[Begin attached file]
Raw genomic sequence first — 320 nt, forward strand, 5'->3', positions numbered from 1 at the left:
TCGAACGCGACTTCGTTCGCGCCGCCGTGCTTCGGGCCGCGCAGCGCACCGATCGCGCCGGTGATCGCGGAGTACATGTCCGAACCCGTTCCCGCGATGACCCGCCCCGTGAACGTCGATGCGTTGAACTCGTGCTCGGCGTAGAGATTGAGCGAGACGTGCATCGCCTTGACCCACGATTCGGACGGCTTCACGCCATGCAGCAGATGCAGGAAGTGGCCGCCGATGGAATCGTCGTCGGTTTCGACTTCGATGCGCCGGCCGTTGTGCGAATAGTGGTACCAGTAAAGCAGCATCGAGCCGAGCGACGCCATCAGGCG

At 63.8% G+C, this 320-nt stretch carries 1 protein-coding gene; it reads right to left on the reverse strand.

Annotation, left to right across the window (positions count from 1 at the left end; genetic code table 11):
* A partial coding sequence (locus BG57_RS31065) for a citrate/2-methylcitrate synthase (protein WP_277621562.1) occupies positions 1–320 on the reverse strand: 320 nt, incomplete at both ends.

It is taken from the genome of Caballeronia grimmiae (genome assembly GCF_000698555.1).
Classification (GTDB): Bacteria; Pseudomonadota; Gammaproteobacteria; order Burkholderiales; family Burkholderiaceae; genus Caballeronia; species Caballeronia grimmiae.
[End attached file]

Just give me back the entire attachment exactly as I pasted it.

Raw genomic sequence first — 320 nt, forward strand, 5'->3', positions numbered from 1 at the left:
TCGAACGCGACTTCGTTCGCGCCGCCGTGCTTCGGGCCGCGCAGCGCACCGATCGCGCCGGTGATCGCGGAGTACATGTCCGAACCCGTTCCCGCGATGACCCGCCCCGTGAACGTCGATGCGTTGAACTCGTGCTCGGCGTAGAGATTGAGCGAGACGTGCATCGCCTTGACCCACGATTCGGACGGCTTCACGCCATGCAGCAGATGCAGGAAGTGGCCGCCGATGGAATCGTCGTCGGTTTCGACTTCGATGCGCCGGCCGTTGTGCGAATAGTGGTACCAGTAAAGCAGCATCGAGCCGAGCGACGCCATCAGGCG

At 63.8% G+C, this 320-nt stretch carries 1 protein-coding gene; it reads right to left on the reverse strand.

Annotation, left to right across the window (positions count from 1 at the left end; genetic code table 11):
* A partial coding sequence (locus BG57_RS31065) for a citrate/2-methylcitrate synthase (protein WP_277621562.1) occupies positions 1–320 on the reverse strand: 320 nt, incomplete at both ends.

It is taken from the genome of Caballeronia grimmiae (genome assembly GCF_000698555.1).
Classification (GTDB): Bacteria; Pseudomonadota; Gammaproteobacteria; order Burkholderiales; family Burkholderiaceae; genus Caballeronia; species Caballeronia grimmiae.